Joseph Boulogne (1745 – 1799) was the son of a French aristocrat and an African slave woman. He is considered to be one of the first composers to write music in the western tradition with African ancestry. Here is part of a ballet he wrote in 1780. Performed by Tafelmusik Orchestra conducted by Jeanne Lamon.
Thank you Monsignor! We love Vivaldi and never realized he was a priest…? One of Mother Angela’s sisters has a Vivaldi CD on the violin. My son use to play Vivaldi pieces on piano. I loved it! Thank you again.
Thank you for sharing this story about a great catholic composer who also happenned to be a priest. The video is also quite remarquable. Is it not St. Paul who told us to always seek beauty and truth? There is a lot of sordid and negative stories it the news and on the internet, it poisons our mind and spirit and makes us become participants in a form of unhealthy voyeurism. Not to mention all the waste of time. I sometimes wonder
if wasting time is in part sinful. There is so many stories out there to read or listen to and so little time we have. Choices must be made, maybe the best ones would be to choose the ones that nourishes and elevates our soul?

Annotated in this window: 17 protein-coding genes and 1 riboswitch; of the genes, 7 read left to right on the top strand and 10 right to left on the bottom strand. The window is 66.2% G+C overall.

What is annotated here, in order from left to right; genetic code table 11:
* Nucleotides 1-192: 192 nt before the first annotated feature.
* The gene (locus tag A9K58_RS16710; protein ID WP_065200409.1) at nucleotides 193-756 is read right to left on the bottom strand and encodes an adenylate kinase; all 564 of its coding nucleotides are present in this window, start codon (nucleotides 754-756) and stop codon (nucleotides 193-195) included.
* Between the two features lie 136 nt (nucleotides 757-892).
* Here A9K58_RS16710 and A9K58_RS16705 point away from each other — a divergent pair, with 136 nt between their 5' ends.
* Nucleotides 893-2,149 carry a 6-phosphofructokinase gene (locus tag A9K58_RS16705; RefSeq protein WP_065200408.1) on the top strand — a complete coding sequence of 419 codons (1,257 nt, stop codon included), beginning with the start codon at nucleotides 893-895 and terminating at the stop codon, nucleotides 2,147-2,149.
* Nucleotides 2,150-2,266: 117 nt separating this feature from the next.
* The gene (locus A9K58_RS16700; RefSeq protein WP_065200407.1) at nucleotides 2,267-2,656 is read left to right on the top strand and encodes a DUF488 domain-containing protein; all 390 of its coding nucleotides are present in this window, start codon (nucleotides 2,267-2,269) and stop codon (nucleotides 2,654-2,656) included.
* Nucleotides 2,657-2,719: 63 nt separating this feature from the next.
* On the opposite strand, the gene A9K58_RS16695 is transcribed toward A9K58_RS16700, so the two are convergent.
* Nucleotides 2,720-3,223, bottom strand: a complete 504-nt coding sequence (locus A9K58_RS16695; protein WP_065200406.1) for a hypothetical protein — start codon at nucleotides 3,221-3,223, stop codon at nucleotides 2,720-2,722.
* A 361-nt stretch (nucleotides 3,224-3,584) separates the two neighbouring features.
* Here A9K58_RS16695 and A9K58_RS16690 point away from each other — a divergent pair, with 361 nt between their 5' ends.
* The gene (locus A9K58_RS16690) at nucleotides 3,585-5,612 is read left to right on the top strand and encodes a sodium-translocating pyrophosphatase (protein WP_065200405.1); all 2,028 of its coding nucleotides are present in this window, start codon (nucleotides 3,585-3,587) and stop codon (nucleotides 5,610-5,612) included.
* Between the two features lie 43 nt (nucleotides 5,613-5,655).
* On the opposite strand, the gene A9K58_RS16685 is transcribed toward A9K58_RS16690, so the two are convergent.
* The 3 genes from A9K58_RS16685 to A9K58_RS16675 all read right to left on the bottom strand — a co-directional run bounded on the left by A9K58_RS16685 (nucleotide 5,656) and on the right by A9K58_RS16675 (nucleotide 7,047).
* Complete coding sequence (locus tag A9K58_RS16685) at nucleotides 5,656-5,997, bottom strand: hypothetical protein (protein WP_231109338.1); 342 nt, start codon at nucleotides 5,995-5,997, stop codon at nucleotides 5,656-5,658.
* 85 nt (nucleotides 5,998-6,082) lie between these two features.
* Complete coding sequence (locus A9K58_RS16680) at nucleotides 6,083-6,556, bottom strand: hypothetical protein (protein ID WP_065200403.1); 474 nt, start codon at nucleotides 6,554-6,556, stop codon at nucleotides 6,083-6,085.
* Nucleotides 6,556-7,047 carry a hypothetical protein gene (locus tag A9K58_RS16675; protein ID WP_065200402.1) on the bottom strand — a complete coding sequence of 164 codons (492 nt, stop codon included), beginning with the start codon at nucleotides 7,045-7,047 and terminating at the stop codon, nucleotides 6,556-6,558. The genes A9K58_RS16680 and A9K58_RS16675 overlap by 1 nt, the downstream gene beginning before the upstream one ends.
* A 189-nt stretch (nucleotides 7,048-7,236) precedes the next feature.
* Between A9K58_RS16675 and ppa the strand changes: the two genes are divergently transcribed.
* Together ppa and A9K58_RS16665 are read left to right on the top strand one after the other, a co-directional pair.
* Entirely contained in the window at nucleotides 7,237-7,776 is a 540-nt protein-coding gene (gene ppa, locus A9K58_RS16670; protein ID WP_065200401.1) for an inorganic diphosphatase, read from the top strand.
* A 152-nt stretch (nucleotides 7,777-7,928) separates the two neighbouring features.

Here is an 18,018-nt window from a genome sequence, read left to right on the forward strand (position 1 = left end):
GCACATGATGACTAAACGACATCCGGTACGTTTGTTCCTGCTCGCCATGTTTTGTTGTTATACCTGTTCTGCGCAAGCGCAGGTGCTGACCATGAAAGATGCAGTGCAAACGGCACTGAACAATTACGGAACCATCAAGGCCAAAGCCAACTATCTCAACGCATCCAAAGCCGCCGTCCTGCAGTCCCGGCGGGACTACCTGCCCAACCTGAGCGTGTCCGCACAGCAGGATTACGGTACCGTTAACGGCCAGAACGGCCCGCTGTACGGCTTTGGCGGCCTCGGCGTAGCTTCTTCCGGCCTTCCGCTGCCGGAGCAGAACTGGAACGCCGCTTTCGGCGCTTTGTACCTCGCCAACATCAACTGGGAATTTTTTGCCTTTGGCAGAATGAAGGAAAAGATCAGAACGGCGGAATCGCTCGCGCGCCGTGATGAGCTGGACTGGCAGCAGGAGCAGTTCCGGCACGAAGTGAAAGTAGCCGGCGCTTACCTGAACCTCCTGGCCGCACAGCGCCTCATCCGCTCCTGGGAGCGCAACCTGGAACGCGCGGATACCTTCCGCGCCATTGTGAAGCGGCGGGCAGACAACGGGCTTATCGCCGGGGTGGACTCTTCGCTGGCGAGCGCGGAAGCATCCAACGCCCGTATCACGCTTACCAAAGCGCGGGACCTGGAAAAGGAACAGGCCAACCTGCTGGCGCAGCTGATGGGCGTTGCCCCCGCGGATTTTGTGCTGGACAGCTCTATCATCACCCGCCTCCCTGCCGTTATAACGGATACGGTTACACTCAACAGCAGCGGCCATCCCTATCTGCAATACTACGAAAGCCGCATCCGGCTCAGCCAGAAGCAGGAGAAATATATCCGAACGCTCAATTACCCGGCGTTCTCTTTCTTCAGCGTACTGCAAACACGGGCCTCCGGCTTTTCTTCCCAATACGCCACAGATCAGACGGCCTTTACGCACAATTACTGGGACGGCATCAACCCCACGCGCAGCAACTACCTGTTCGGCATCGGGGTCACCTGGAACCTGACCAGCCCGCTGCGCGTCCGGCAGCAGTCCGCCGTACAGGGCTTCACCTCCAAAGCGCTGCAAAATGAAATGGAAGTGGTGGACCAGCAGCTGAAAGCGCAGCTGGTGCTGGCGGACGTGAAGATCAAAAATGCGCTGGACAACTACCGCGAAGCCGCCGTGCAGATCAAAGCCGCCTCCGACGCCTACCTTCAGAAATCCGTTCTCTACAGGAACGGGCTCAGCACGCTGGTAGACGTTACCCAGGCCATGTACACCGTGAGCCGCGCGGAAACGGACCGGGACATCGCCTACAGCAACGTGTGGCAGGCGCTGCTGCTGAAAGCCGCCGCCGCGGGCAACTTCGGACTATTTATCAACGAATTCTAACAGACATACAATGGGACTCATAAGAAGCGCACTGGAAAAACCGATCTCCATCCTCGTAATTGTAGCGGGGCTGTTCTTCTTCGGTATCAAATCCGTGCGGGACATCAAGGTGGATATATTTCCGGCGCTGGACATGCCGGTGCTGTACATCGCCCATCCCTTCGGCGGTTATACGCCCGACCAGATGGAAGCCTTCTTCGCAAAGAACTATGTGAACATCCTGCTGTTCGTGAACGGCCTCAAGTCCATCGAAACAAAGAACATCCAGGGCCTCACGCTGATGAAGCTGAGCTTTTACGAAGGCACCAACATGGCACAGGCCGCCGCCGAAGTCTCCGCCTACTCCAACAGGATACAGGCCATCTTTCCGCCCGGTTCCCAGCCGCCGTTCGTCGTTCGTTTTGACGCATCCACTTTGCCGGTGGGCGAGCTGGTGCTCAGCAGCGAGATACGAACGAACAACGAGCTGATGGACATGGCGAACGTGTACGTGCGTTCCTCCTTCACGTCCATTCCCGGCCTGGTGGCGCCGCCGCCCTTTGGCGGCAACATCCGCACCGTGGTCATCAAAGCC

Very nice piece with some good trivia.
Another great composer many don’t know was a Catholic priest was the Rev. Fr. Tomás Luis de Victoria, ordained in 1574.
We are due for another one any century now!
I love the music. Thank you. VERY interesting trivia. :-/
Msgr. Many thanks for showcasing Vivaldi, one of my favourite baroque composers too! Viva Vivaldi!
Another great baroque composer you may have discovered is Heinrcih Biber , do listen to his Rosary Sonatas, they are out of this world.
Here is a taster of Heinrich Biber, on Agony in the Garden, from the Rosary Sonatas.
You will fall in love with his music.
BBC Channel 4 made an interesting documentary on the ospidale’s connection to Vivaldi featuring a group of academic music historians singing works written for the all-female choir (at the time it was debated if women could sing all the voices needed in polyphany – its now proven that Vivaldi knew they could!) and a British lady has researched the work of mercy for orphaned and destitute girls of Venice.
Its been uploaded in several 15 min segments here
Vivaldi as always been one of my favorite classical composers also! Thanks for sharing this.
vivaldi is my favorite composers.
I always like to listen to his music.
some of his works are very exellent except four seasons.
some famous classical composers’ work are also beautiful . but some of them are too heavy.
i only listen one time . but I often iike to listen to vivaldi’s work. sometimes i can not control myself and i spend too much time.
I had a gut feeling that Vivaldi was a priest or he was very much related to Catholic Church. He had such talent that can be only given by God. He was so blessed 🙂 We can see it in every piece of his music. Your website confirmed my feelings. Thank you